What were the most-read stories of the past year?  We found a few surprises when we saw the topics that grabbed your attention. Financial Planning readers were hungry for knowledge of dividend-yielding stocks, they demanded to know why the AUM fee is toast and they chuckled (was it schadenfreude?) over the five dumbest investing bets.

These stories will be as valuable for advisors over the coming year as they were in 2015.

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Top 10 Undervalued, Dividend-Paying Stocks

When John Buckingham, CIO at Al Frank Asset Management, created this list for us in May, he pegged the yield of Navios Maritime (NYSE: NM) at 6.8%. It currently has a trailing 12 months yield of 6.64, according to YCharts. Will it stay there? Check back at the end of 2016.

Veres: Why the AUM Fee Is Toast

There are blatant inequalities built into the AUM model, writes Bob Veres in his popular story Why the AUM Fee Is Toast. In addition, the AUM model creates a dangerous countercyclical mismatch between revenues and workload at firms, he wrote. Read more to see if you agree.

Books for Advisors: Holiday Gifts & Great Reads for ’16

Financial Planning readers love to, well, read.  This feature ran late in the year but quickly became one of our most-popular of 2015.

Among the picks: The Supernova Advisor: Crossing the Invisible Bridge to Exceptional Client Service and Consistent Growth, by Robert D. Knapp. “This quick and easy read is a great road map for an advisor who is looking to take their practice to the level of client service that would be the envy of other advisors,” says Larry Gekiere, senior vice president, Texas Capital Bank/Raymond James.

Long Haul: Best Mutual Funds for the 25 Years

Do your clients fancy themselves long-term investors? Do they appreciate a buy-and-hold investment strategy? Check out these 20 best-performing funds for the past 25 years ranked by annualized returns from 1990 to 2015, according to Morningstar in October.

Roth: 5 Dumbest Investing Bets

When Allan Roth looks at professionally designed investment portfolios other advisors have assembled for clients or prospects, he nearly always finds something that concerns him. Here are the five most-egregious offenders.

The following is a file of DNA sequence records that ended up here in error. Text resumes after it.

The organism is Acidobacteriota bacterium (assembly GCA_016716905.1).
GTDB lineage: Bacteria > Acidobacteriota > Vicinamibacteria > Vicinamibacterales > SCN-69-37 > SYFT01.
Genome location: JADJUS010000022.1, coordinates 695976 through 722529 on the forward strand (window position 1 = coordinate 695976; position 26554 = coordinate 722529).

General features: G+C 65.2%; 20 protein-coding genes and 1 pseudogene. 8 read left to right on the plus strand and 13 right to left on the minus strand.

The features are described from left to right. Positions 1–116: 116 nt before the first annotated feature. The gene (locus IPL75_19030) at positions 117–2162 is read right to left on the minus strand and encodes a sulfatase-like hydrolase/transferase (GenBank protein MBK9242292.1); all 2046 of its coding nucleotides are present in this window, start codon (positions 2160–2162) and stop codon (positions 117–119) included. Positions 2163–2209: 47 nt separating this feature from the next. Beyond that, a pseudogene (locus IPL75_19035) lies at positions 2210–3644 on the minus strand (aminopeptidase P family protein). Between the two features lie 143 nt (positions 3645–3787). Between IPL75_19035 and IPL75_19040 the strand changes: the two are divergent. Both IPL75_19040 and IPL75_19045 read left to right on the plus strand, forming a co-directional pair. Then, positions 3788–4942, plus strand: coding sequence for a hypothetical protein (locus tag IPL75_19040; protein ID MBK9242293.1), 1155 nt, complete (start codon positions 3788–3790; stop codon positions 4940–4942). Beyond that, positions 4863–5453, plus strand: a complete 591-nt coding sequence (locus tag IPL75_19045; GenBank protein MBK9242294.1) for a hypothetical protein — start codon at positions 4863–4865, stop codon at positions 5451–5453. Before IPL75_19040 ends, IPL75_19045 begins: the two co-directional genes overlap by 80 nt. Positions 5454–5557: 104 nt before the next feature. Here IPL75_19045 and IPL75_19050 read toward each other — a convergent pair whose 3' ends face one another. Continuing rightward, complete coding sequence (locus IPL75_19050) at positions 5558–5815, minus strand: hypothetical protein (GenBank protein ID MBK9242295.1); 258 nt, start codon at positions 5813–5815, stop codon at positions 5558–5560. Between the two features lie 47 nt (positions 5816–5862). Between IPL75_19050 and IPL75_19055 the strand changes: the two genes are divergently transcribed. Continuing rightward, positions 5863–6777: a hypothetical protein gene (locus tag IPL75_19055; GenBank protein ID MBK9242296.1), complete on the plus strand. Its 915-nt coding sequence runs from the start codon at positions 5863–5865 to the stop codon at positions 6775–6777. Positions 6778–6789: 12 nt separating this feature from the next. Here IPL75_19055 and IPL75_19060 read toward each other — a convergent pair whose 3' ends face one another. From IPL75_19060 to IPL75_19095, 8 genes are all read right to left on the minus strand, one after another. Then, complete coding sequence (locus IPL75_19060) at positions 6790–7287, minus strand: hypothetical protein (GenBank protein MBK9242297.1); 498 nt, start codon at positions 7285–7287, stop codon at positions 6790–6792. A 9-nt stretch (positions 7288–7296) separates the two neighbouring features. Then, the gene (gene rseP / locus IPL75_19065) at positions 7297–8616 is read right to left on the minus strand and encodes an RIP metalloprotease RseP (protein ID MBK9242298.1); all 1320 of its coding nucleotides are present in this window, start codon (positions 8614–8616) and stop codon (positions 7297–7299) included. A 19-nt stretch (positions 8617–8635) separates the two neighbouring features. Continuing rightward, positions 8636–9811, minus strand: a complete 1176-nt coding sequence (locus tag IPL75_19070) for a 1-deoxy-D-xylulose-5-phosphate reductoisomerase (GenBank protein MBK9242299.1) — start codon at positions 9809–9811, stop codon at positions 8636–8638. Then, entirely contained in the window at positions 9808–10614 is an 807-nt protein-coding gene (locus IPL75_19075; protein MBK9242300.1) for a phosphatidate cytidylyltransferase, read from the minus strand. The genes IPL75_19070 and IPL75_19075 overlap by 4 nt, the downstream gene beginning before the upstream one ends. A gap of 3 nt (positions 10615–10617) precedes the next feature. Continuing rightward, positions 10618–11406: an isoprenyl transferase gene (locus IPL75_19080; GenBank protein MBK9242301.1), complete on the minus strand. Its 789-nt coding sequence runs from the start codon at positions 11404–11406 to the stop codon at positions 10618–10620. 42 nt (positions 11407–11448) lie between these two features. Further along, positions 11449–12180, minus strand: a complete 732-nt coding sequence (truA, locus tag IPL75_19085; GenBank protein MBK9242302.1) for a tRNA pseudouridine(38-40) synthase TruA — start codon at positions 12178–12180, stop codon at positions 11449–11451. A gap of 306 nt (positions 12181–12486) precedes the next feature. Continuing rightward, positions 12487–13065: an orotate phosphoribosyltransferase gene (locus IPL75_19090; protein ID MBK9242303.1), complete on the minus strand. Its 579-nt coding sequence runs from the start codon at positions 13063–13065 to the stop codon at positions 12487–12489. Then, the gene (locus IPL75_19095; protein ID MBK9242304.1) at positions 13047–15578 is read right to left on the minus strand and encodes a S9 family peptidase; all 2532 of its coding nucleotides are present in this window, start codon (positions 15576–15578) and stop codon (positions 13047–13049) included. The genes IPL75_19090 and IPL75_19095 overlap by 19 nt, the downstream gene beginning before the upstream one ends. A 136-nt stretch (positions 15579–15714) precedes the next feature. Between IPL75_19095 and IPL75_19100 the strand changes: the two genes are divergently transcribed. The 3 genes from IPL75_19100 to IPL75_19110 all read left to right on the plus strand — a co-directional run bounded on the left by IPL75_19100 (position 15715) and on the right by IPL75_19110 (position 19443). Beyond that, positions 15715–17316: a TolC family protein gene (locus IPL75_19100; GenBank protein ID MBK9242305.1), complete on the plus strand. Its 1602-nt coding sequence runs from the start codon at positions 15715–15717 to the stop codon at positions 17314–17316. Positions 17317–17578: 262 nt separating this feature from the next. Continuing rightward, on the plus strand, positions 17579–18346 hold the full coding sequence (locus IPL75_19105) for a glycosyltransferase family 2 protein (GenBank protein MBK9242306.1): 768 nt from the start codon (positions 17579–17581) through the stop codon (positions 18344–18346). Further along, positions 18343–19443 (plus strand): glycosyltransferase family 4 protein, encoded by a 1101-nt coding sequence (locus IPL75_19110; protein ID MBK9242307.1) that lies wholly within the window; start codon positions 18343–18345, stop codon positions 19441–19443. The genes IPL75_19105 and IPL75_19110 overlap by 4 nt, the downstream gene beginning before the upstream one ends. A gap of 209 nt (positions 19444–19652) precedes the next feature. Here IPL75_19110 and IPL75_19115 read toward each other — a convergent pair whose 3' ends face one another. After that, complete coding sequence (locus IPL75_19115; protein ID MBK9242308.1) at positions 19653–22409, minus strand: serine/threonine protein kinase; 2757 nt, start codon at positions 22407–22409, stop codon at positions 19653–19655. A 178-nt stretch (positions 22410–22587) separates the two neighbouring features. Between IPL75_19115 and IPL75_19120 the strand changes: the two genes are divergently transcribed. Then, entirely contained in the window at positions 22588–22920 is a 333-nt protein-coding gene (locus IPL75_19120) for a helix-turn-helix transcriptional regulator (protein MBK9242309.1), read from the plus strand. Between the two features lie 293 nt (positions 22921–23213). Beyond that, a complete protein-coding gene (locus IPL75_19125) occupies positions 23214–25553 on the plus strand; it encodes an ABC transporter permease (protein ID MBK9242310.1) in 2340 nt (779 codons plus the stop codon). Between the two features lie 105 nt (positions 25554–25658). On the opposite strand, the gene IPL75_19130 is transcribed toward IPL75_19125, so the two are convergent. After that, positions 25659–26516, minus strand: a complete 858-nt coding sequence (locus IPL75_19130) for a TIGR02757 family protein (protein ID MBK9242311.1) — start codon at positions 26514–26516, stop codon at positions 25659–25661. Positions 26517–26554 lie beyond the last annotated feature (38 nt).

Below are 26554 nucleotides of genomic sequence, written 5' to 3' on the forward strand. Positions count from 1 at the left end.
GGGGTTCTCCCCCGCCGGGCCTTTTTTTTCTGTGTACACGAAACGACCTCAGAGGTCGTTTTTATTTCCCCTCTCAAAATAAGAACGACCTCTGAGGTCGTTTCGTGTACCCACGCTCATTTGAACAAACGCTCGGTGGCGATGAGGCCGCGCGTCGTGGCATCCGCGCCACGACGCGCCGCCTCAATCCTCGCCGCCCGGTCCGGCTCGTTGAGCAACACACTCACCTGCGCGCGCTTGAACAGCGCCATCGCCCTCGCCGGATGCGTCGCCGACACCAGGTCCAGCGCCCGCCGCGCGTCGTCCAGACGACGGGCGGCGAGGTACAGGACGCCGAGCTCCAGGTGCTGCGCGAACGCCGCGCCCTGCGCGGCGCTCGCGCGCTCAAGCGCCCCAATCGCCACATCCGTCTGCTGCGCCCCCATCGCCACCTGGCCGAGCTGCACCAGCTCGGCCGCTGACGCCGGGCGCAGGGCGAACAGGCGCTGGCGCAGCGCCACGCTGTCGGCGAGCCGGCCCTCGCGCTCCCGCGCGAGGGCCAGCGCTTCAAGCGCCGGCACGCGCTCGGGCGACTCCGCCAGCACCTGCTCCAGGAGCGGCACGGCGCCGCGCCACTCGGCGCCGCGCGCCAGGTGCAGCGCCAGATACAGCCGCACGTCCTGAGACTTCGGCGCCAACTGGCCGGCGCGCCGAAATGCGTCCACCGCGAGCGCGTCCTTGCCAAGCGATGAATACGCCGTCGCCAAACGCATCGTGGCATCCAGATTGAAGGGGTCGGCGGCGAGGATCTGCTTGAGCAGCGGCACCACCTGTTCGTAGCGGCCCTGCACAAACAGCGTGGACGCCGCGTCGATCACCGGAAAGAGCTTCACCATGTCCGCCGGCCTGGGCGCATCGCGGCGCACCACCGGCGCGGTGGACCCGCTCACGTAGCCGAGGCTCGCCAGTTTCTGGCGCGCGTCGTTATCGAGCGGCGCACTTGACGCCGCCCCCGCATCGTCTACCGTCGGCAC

RIA Leaders: Top 20 Firms for 2015

Oxford Financial Group was No. 1 in our 2015 annual ranking of RIA Leaders. This exclusive list highlights the most successful independent, fee-only players who have said no to the big offers. The other leaders? Click through the slideshow to see who rose to the top.  

Which Asset Allocation Mix Outperforms? - Financial Planning

Over the past several decades, the number of investable asset classes has increased significantly, changing the world of portfolio management dramatically. The challenge of asset allocation now is no longer having too few ingredients to consider but rather selecting among an ever increasing array of sector-specific mutual funds and exotic ETFs. In his analysis, Which Asset Allocation Mix Outperforms?, Craig Israelsen helps advisors evaluate a wide variety of investment models.

Kitces: Smart Fix for the 4% Rule

The fundamental purpose of the 4% rule is to determine an appropriate spending floor for an older investor that is low enough to survive the worst return sequences that can be found in the historical data. Yet the reality is that in most historical scenarios, returns are not so bad as to necessitate an initial withdrawal rate of only 4%, writes Michael Kitces in Smart Fix for the 4% Rule.

Top Tax Issues for 2016

Tax season never really ends, does it? With that in mind, our editors compiled this list of regulatory and legislative developments, tax issues, and other concerns that you and your clients will face.

Whistleblower Raised Concerns Before $307M JPMorgan Regulatory Settlement

This story wasn’t one of our most-read pieces, but it belongs on our list of important stories of the year. The investigative report from Financial Planning senior editor Ann Marsh showed what happened to whistleblower Johnny Burris when he complained to JPMorgan Chase, his employer at the time, after he believed he was being forced into steering clients into its own funds rather than the funds Burris believed were better for them.

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